Release of victim's private records to the defense in Texas
September 29, 2010 1:38 PM   Subscribe

In the state of Texas, who has the authority to release the victim of a crime's records to the defense?

Regarding a case of sexual assault in Texas, (both the victim and the defendent were minors at the time of the offense) who has the authority to release the victim's private records (things such as phone, email, texting, hopital, school, and therapy records) to the defense?
posted by xopaigexo to Law & Government (5 answers total) 1 user marked this as a favorite
The prosecuting attorneys are obligated to provide the defense with all the documents pertaining to a case; it's part of the discovery process.
posted by headspace at 1:51 PM on September 29, 2010

Specifically, Article 39.14 of Chapter 39 of the Texas Code of Criminal Procedure permits the defense to obtain "the inspection and copying or photographing by or on behalf of the defendant of any designated documents, papers, written statement of the defendant, (except written statements of witnesses and except the work product of counsel in the case and their investigators and their notes or report), books, accounts, letters, photographs, objects or tangible things not privileged, which constitute or contain evidence material to any matter involved in the action and which are in the possession, custody or control of the State or any of its agencies." The district attorney makes the records available to the defense, sometimes upon a judge's order, other times they have an "open file" policy which allows the defense to view the state's evidence. The defense can also, under the authority of the court, subpoena records that are not part of the state's evidence but are material to the case.
posted by *s at 2:12 PM on September 29, 2010

I would think the judge would have that authority in response to a defense petition. But surely defense counsel knows the answer to these questions. If not, you need a different counsel.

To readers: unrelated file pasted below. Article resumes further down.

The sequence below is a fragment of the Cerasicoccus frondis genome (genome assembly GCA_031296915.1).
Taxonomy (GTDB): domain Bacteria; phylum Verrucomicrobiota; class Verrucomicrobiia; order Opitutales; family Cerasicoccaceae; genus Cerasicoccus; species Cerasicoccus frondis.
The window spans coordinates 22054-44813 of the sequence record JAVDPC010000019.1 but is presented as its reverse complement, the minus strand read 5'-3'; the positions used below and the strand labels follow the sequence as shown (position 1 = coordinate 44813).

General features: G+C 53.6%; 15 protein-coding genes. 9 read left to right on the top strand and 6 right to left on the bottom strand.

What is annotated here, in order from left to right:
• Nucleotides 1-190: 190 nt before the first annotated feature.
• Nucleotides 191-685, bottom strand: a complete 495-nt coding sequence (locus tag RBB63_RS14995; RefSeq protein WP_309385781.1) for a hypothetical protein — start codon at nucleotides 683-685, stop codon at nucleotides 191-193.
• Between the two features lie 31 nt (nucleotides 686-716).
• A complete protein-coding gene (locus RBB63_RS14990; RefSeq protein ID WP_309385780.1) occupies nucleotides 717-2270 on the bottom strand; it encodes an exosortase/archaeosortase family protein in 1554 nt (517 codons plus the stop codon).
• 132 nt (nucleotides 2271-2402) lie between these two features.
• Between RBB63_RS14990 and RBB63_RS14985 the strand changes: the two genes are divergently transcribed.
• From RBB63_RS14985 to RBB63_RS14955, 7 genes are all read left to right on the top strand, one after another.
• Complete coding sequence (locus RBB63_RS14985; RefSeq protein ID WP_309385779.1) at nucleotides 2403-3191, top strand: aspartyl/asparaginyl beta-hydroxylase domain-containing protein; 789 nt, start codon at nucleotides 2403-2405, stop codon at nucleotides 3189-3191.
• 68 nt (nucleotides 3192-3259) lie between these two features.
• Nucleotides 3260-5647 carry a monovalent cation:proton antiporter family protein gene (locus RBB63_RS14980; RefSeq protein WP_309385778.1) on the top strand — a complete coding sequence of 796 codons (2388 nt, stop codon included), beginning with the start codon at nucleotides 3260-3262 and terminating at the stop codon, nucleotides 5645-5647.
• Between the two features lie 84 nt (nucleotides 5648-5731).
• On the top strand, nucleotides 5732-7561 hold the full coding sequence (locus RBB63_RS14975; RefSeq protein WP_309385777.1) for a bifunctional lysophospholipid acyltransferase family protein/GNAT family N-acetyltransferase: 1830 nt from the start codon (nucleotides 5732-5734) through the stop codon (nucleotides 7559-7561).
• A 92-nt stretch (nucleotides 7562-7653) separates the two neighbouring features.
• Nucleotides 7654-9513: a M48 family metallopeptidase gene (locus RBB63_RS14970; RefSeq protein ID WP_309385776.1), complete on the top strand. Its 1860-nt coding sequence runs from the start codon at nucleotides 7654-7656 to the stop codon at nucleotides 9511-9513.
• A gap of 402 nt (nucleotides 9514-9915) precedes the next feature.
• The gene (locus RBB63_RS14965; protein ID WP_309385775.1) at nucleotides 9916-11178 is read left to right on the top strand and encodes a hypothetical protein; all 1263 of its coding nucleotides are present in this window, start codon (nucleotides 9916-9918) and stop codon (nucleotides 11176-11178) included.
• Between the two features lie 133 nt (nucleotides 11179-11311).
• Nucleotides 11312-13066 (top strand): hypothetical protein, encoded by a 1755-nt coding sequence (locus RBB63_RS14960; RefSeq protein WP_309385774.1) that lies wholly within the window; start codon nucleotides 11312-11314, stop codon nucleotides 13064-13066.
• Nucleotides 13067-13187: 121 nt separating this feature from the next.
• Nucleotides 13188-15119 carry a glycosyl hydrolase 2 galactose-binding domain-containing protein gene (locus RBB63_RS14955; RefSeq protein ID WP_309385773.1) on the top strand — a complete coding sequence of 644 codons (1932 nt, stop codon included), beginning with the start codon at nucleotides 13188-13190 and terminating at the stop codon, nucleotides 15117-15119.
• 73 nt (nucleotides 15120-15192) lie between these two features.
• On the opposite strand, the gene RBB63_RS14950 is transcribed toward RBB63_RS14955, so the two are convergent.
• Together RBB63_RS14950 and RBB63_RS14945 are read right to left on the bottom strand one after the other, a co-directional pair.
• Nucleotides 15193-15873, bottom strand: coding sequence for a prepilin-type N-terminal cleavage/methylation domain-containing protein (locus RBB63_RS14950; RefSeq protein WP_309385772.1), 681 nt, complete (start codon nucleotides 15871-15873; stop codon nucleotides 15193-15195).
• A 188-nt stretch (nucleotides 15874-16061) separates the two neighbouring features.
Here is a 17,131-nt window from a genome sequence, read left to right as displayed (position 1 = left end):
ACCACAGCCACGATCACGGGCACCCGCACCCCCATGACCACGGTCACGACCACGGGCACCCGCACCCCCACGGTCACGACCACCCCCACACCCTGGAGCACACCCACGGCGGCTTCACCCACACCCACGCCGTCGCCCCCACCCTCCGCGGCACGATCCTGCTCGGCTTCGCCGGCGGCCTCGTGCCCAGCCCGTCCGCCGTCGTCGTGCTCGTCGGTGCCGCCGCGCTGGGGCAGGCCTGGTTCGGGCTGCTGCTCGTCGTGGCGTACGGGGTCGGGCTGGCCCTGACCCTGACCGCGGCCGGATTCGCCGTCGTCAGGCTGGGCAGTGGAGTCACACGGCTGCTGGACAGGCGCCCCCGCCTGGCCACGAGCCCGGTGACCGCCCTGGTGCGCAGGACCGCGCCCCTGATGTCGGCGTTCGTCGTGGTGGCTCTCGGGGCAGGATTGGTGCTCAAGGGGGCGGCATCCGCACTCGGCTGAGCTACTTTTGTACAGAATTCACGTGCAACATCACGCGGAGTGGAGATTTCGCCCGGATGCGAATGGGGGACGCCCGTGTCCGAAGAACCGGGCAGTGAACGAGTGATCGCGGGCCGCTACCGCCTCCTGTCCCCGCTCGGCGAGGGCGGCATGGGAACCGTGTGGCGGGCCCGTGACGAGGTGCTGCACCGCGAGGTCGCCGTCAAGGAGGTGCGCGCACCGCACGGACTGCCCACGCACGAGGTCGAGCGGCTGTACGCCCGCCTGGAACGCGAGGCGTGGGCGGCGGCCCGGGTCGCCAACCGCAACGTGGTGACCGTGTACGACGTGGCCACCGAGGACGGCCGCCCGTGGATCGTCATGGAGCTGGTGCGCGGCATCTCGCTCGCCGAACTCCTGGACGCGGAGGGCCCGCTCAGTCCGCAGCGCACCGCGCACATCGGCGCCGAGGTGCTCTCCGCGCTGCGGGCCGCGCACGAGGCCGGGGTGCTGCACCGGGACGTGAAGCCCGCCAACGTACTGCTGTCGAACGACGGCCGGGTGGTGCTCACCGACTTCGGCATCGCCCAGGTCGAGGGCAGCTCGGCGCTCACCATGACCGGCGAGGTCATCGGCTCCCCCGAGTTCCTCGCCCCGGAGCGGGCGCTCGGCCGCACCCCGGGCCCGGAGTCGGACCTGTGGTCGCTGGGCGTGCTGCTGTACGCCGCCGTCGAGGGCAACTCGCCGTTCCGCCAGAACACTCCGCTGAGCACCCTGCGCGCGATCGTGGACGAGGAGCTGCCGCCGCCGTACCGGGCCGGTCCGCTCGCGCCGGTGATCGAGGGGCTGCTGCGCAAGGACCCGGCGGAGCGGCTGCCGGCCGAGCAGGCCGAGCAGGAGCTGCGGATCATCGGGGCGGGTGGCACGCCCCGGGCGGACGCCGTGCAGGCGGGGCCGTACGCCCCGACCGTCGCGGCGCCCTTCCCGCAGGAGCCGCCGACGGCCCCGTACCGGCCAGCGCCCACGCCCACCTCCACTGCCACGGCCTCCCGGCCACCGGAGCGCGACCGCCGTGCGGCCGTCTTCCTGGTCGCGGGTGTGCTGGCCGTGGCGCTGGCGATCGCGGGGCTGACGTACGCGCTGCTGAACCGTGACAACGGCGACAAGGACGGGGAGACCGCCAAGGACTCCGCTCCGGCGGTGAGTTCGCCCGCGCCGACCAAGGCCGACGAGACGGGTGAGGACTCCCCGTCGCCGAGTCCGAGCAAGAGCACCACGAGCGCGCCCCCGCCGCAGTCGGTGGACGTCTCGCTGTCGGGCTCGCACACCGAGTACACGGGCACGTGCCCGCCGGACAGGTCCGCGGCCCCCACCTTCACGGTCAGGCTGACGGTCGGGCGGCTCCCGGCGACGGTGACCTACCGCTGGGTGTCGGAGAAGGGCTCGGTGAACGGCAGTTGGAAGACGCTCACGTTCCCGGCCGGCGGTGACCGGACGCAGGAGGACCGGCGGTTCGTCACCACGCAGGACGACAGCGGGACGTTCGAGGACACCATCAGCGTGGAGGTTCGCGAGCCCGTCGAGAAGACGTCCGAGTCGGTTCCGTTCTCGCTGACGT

posted by Chocolate Pickle at 2:21 PM on September 29, 2010

(Sorry, I didn't mean to imply that I thought the OP was the defendant in the case.)
posted by Chocolate Pickle at 2:22 PM on September 29, 2010

headspace - you are confusing professional standards vs. what is legally required. In Texas, the defendant's right to discovery is very limited.

*S - has it right generally speaking.

Who has the authority to release "this information"? It depends on what "this information" means. If it's in the police report, for example, the defense counsel may gain access to it in a few ways:
1. open file policy - Prosecuting Office permits files to be inspected
2. discovery order - Trial Court Judge orders it be made available
3. rules of evidence - if the police officer uses it to refresh his recollection, the defense may look at it

A prosecutor may release more than just the police report in many cases to comply with Brady.

As for as other information - if it is not in the prosecution's possession - then the defendant has to subpoena it from the proper entity. That entity may have rules about disclosing such information.

In the end, it is usually up to a judge to order release of information.
posted by abdulf at 3:01 PM on September 29, 2010 [1 favorite]

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